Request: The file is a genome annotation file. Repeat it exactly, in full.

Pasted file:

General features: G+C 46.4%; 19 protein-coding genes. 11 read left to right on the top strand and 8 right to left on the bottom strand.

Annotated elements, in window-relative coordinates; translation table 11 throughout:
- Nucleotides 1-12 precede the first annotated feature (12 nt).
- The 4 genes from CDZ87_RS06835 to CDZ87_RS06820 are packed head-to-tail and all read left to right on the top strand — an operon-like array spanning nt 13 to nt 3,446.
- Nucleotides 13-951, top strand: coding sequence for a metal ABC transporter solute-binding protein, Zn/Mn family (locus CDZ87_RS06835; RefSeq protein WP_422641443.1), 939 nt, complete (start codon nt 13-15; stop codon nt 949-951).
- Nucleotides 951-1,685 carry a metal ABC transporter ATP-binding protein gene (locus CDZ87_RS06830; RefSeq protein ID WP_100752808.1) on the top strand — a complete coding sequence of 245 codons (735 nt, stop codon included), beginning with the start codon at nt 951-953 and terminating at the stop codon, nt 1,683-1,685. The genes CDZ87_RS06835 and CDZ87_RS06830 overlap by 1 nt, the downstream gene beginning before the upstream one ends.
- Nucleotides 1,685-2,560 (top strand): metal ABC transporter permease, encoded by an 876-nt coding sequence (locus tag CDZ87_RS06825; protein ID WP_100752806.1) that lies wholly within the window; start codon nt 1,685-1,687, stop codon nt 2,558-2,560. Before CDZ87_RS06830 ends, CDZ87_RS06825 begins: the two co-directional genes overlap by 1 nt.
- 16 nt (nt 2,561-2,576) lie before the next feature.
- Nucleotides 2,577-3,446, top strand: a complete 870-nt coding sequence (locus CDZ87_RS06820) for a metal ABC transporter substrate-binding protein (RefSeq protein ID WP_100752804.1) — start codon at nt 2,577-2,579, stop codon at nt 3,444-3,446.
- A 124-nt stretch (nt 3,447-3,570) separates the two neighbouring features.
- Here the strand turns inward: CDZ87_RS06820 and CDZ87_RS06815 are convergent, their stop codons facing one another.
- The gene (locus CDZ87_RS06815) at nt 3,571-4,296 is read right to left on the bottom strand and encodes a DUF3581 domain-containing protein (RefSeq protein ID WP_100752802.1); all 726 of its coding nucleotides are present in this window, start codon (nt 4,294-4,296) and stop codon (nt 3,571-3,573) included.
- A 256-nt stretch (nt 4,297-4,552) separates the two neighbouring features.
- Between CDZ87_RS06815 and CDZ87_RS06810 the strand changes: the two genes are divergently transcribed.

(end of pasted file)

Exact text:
General features: G+C 46.4%; 19 protein-coding genes. 11 read left to right on the top strand and 8 right to left on the bottom strand.

Annotated elements, in window-relative coordinates; translation table 11 throughout:
- Nucleotides 1-12 precede the first annotated feature (12 nt).
- The 4 genes from CDZ87_RS06835 to CDZ87_RS06820 are packed head-to-tail and all read left to right on the top strand — an operon-like array spanning nt 13 to nt 3,446.
- Nucleotides 13-951, top strand: coding sequence for a metal ABC transporter solute-binding protein, Zn/Mn family (locus CDZ87_RS06835; RefSeq protein WP_422641443.1), 939 nt, complete (start codon nt 13-15; stop codon nt 949-951).
- Nucleotides 951-1,685 carry a metal ABC transporter ATP-binding protein gene (locus CDZ87_RS06830; RefSeq protein ID WP_100752808.1) on the top strand — a complete coding sequence of 245 codons (735 nt, stop codon included), beginning with the start codon at nt 951-953 and terminating at the stop codon, nt 1,683-1,685. The genes CDZ87_RS06835 and CDZ87_RS06830 overlap by 1 nt, the downstream gene beginning before the upstream one ends.
- Nucleotides 1,685-2,560 (top strand): metal ABC transporter permease, encoded by an 876-nt coding sequence (locus tag CDZ87_RS06825; protein ID WP_100752806.1) that lies wholly within the window; start codon nt 1,685-1,687, stop codon nt 2,558-2,560. Before CDZ87_RS06830 ends, CDZ87_RS06825 begins: the two co-directional genes overlap by 1 nt.
- 16 nt (nt 2,561-2,576) lie before the next feature.
- Nucleotides 2,577-3,446, top strand: a complete 870-nt coding sequence (locus CDZ87_RS06820) for a metal ABC transporter substrate-binding protein (RefSeq protein ID WP_100752804.1) — start codon at nt 2,577-2,579, stop codon at nt 3,444-3,446.
- A 124-nt stretch (nt 3,447-3,570) separates the two neighbouring features.
- Here the strand turns inward: CDZ87_RS06820 and CDZ87_RS06815 are convergent, their stop codons facing one another.
- The gene (locus CDZ87_RS06815) at nt 3,571-4,296 is read right to left on the bottom strand and encodes a DUF3581 domain-containing protein (RefSeq protein ID WP_100752802.1); all 726 of its coding nucleotides are present in this window, start codon (nt 4,294-4,296) and stop codon (nt 3,571-3,573) included.
- A 256-nt stretch (nt 4,297-4,552) separates the two neighbouring features.
- Between CDZ87_RS06815 and CDZ87_RS06810 the strand changes: the two genes are divergently transcribed.